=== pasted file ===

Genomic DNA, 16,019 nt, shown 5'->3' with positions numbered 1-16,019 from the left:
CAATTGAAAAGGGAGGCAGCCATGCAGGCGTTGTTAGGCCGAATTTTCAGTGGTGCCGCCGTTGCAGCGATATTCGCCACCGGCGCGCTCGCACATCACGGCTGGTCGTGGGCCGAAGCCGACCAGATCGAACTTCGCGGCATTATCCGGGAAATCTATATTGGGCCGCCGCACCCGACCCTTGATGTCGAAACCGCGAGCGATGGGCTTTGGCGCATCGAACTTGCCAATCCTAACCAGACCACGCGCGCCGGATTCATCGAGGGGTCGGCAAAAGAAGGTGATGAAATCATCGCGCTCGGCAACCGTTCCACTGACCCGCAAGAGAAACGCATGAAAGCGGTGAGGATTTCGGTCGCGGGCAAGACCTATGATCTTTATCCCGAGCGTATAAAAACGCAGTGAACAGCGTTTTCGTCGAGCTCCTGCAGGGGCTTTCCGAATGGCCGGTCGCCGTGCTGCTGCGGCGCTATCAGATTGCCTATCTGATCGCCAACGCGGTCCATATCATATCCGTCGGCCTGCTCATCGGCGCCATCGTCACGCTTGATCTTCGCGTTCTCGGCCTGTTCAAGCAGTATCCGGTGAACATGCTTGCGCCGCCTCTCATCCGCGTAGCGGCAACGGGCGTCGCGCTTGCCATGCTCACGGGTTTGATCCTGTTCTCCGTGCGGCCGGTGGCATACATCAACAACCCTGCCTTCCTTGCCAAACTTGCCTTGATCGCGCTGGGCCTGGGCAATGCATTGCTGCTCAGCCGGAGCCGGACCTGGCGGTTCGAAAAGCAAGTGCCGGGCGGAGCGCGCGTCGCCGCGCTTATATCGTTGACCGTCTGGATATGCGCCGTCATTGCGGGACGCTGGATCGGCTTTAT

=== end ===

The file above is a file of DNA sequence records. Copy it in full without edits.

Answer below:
Genomic DNA, 16,019 nt, shown 5'->3' with positions numbered 1-16,019 from the left:
CAATTGAAAAGGGAGGCAGCCATGCAGGCGTTGTTAGGCCGAATTTTCAGTGGTGCCGCCGTTGCAGCGATATTCGCCACCGGCGCGCTCGCACATCACGGCTGGTCGTGGGCCGAAGCCGACCAGATCGAACTTCGCGGCATTATCCGGGAAATCTATATTGGGCCGCCGCACCCGACCCTTGATGTCGAAACCGCGAGCGATGGGCTTTGGCGCATCGAACTTGCCAATCCTAACCAGACCACGCGCGCCGGATTCATCGAGGGGTCGGCAAAAGAAGGTGATGAAATCATCGCGCTCGGCAACCGTTCCACTGACCCGCAAGAGAAACGCATGAAAGCGGTGAGGATTTCGGTCGCGGGCAAGACCTATGATCTTTATCCCGAGCGTATAAAAACGCAGTGAACAGCGTTTTCGTCGAGCTCCTGCAGGGGCTTTCCGAATGGCCGGTCGCCGTGCTGCTGCGGCGCTATCAGATTGCCTATCTGATCGCCAACGCGGTCCATATCATATCCGTCGGCCTGCTCATCGGCGCCATCGTCACGCTTGATCTTCGCGTTCTCGGCCTGTTCAAGCAGTATCCGGTGAACATGCTTGCGCCGCCTCTCATCCGCGTAGCGGCAACGGGCGTCGCGCTTGCCATGCTCACGGGTTTGATCCTGTTCTCCGTGCGGCCGGTGGCATACATCAACAACCCTGCCTTCCTTGCCAAACTTGCCTTGATCGCGCTGGGCCTGGGCAATGCATTGCTGCTCAGCCGGAGCCGGACCTGGCGGTTCGAAAAGCAAGTGCCGGGCGGAGCGCGCGTCGCCGCGCTTATATCGTTGACCGTCTGGATATGCGCCGTCATTGCGGGACGCTGGATCGGCTTTAT